Residents in the small town of Girgarre devoted a decade to turning an empty paddock into a world-class botanic garden, which opened this month.
The Gargarro Botanic Gardens in Girgarre are world-class. Their contemporary landscape design creates a geometric series of distinct sections, with plants cleverly grouped to grab the attention of the senses and retain rare species.
Gargarro is not the first botanic garden designed by Taylor Cullity Lethlean (TCL). The award-winning landscape architecture practice also designed Melbourne’s Royal Botanic Gardens’ Australian Garden, in Cranbourne, and Bendigo Botanic Gardens’, Garden for the Future. For this project, TCL created a breath-taking natural space for people among the unique dry landscapes of the Campaspe region.
Author, designer and horticulturist Paul Thompson is well known for his expert knowledge of Australian native plants – what they are and how they behave. Paul worked with TCL on plant selection for the Gargarro Botanic Gardens. There are rare and endangered species, as well as species native to the area and those that will thrive in the future with a changing climate.
A stream runs through Gargarro that’s a treat to hear, see and touch. It begins just beyond the garden entrance and winds through to the sound shell. The amphitheatre hosts the annual Moo-sic Muster, 'Victoria’s most inclusive music festival'. The five-day event includes workshops, concerts and dances.
From atop the gardens’ lookout tower, the geometric patterns, and contrasting blocks of colour and texture are revealed. In the coming months, as the gardens become more established, see if you can spot the Hot Pink Garden.
While the gardens have high-profile names behind their landscape and botanic design, its true champions are people you’ve probably never heard of. The Girgarre community dared to imagine a world-class botanic garden for their town a decade ago. They’ve worked hard to make it a reality, including planting more than 26,000 plants. Girgarre’s is no ordinary community.
Small town, big ambition
Girgarre is a small town about 40 kilometres west of Shepparton in the Campaspe region. Most people make their living in the food production chain, in farming and agriculture.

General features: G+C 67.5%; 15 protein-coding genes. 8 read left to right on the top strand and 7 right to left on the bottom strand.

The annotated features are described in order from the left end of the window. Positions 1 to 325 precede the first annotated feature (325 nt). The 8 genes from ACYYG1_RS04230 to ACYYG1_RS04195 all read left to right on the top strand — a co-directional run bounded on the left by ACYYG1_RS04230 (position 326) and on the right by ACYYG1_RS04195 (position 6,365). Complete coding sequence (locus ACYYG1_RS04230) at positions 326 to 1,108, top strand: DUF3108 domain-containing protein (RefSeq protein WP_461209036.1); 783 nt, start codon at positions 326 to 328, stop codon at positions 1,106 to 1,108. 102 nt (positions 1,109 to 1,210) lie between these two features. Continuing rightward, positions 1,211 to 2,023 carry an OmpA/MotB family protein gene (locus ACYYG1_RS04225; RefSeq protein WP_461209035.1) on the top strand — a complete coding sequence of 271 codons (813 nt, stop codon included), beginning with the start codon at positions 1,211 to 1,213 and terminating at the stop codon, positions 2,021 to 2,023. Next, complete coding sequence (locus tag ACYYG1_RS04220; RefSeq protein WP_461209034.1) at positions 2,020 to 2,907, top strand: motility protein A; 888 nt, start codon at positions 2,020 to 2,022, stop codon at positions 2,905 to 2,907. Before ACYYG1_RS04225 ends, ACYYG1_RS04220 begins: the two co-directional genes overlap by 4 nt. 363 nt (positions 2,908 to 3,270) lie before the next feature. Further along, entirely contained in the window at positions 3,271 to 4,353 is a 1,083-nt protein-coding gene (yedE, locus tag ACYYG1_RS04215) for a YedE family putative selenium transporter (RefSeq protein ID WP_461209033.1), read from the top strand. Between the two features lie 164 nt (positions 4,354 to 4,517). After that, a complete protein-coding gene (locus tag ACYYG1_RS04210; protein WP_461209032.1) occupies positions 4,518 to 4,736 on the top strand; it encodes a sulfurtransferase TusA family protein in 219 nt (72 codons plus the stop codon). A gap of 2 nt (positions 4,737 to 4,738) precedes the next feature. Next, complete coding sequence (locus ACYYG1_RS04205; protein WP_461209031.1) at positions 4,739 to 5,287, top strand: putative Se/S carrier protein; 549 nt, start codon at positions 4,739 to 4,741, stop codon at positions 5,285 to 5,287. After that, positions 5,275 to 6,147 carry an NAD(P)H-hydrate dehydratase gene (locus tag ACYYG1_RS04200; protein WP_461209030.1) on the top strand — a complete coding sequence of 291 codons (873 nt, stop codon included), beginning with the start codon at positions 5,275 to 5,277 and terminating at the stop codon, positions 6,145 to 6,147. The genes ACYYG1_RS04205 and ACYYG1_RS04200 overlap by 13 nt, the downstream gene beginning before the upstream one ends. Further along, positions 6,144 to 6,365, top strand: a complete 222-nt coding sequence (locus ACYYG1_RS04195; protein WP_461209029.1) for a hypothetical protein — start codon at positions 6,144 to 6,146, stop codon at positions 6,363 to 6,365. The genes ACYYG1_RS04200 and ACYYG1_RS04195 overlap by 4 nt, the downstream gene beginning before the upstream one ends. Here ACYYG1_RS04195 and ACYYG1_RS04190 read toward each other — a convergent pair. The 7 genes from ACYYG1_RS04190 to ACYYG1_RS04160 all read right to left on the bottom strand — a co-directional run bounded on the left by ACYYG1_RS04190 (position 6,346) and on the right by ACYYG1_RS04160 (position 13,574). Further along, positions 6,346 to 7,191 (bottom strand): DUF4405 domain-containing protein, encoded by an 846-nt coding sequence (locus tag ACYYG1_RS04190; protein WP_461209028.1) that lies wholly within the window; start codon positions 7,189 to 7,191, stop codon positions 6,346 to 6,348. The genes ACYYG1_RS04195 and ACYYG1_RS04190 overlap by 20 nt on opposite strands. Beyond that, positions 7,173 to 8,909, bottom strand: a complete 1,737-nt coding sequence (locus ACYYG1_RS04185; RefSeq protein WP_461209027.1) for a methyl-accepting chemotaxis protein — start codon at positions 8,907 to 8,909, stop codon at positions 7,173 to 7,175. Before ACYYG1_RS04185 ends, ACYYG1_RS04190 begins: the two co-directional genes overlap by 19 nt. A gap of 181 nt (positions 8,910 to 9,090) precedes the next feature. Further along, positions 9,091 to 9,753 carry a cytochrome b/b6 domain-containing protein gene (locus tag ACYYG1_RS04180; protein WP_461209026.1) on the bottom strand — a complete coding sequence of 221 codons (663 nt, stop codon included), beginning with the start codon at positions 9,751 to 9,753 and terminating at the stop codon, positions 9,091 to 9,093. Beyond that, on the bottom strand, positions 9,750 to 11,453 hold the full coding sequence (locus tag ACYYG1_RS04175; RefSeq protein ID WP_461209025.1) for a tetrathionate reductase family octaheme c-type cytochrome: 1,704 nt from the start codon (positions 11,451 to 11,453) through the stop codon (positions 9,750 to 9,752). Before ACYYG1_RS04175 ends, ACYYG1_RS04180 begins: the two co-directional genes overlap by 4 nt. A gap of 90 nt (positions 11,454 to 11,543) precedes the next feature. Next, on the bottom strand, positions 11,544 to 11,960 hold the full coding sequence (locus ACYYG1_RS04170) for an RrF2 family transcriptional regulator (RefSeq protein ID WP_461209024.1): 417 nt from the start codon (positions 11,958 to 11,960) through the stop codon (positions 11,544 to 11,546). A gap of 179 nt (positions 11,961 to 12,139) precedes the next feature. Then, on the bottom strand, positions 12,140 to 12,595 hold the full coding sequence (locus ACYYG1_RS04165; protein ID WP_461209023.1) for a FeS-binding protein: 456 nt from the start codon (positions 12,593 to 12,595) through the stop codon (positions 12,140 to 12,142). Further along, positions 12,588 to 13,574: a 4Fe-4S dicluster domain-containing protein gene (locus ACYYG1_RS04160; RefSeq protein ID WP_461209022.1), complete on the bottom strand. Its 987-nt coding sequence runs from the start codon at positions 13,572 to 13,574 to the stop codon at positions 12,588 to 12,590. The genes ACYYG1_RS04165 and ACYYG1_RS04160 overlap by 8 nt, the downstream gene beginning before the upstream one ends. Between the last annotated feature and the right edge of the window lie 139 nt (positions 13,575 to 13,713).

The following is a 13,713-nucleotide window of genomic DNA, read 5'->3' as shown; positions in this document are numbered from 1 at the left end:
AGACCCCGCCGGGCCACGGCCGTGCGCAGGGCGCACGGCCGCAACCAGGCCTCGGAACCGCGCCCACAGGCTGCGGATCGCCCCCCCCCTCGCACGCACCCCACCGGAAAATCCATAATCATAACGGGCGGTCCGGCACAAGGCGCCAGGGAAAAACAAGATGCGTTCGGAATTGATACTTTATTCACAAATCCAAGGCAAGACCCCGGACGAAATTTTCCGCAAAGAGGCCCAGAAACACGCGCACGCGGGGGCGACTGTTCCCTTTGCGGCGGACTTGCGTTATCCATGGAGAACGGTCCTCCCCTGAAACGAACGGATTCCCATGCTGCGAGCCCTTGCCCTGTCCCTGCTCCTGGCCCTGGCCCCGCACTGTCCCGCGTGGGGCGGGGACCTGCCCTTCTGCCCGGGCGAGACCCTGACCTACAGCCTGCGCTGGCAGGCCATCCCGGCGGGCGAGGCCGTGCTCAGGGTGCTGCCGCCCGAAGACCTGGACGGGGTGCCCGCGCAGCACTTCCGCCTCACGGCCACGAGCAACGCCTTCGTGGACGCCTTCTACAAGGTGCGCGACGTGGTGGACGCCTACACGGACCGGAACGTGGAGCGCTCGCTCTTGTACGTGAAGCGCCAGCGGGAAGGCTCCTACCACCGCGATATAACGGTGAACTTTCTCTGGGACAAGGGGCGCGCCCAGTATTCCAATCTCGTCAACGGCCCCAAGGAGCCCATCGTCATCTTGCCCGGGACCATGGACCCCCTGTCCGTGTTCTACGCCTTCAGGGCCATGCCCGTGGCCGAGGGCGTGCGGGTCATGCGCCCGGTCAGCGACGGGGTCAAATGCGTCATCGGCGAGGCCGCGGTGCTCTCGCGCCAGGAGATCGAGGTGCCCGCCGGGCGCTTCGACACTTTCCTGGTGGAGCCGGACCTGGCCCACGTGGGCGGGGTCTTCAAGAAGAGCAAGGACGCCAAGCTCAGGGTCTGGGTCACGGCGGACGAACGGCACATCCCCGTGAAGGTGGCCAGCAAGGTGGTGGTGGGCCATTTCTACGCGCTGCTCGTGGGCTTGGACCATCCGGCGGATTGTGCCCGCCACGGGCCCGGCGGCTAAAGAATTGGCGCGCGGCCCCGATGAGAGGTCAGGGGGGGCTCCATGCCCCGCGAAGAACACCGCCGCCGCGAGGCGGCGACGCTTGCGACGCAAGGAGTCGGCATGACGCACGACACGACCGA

Girgarre once had a supermarket, butcher, café, garage and newsagent. Economic changes and the 10-year Millennium drought saw a gradual decline in services, businesses and in the number of residents. The Heinz company, which operated a tomato sauce factory in Girgarre for about 20 years left town in 2012.
Local farmer and Gargarro garden’s convener, Athol McDonald (Doc) says, 'the company offered the community a cash donation, with the intention the money would be spent on something worthwhile.' He adds, 'we went back to the company and said the community would like the parcel of land you own.'
The company gifted the people of Girgarre a 12-hectare parcel of cleared land with a water entitlement in the town’s centre. 'We talked about using it for housing, a cemetery, a skatepark,' says Doc before deciding to build 'a bold, beautiful, breathtaking and crowd-pulling place for events; a place for education and a place to showcase native planting.'
'We set up a company to develop and maintain the garden, engaged the most acclaimed architects in the country, and did a lot of planning – it’s taken 10 years,' says Doc. The gardens are called ‘Gargarro’, which is the Yorta Yorta name for ‘Girgarre’,' he adds.
It was the community who planted the 26,000-plus plants that have mostly been grown locally. 'The school pitched in on a regular basis,' says Doc. 'It’s been a great experience; the kids seem to enjoy it and it gives them a real sense of ownership.' He adds: 'Otherwise, we had two shifts a week of four or five people.'
Adjacent to the gardens is a small community-run nursery. Green Thumbs Nursery has been growing and selling plants for around a year. Money from the nursery goes to the replacement and operating costs of the Girgarre community car. It also supports Gargarro and other community projects.
Next to the nursery is a new two-storey café, which will be a welcome meeting place for locals and visitors.
The power of plants
The Gargarro Botanic Gardens will grow more than plants. They will grow the Girgarre community’s opportunities to socialise. They’ll also grow the town’s reputation as a place to visit.
It’s been a long journey, to transform a paddock to a botanic garden. The community has demonstrated its resilience and creativity, to establish the Gargarro Botanic Gardens. Now, it’s the gardens’ turn to give back to the community all the benefits that spacious, curated and culturally significant green spaces offer.
Time spent in nature is good for us physically, mentally and emotionally. It lowers stress and has been shown to enhance community resilience and help communities cope with adversity.
The Gargarro Botanic Gardens will pull out-of-towners, too. Located between Shepparton’s Australian Botanic Gardens and Bendigo Botanic Gardens, it’s an important stop on the unofficial ‘garden enthusiasts trail’.
The Victorian Government supported the Girgarre community to establish the Gargarro Botanic Gardens through its Regional Infrastructure Fund. The fund is part of the Government’s record investment of more than $36 billion in rural and regional Victoria.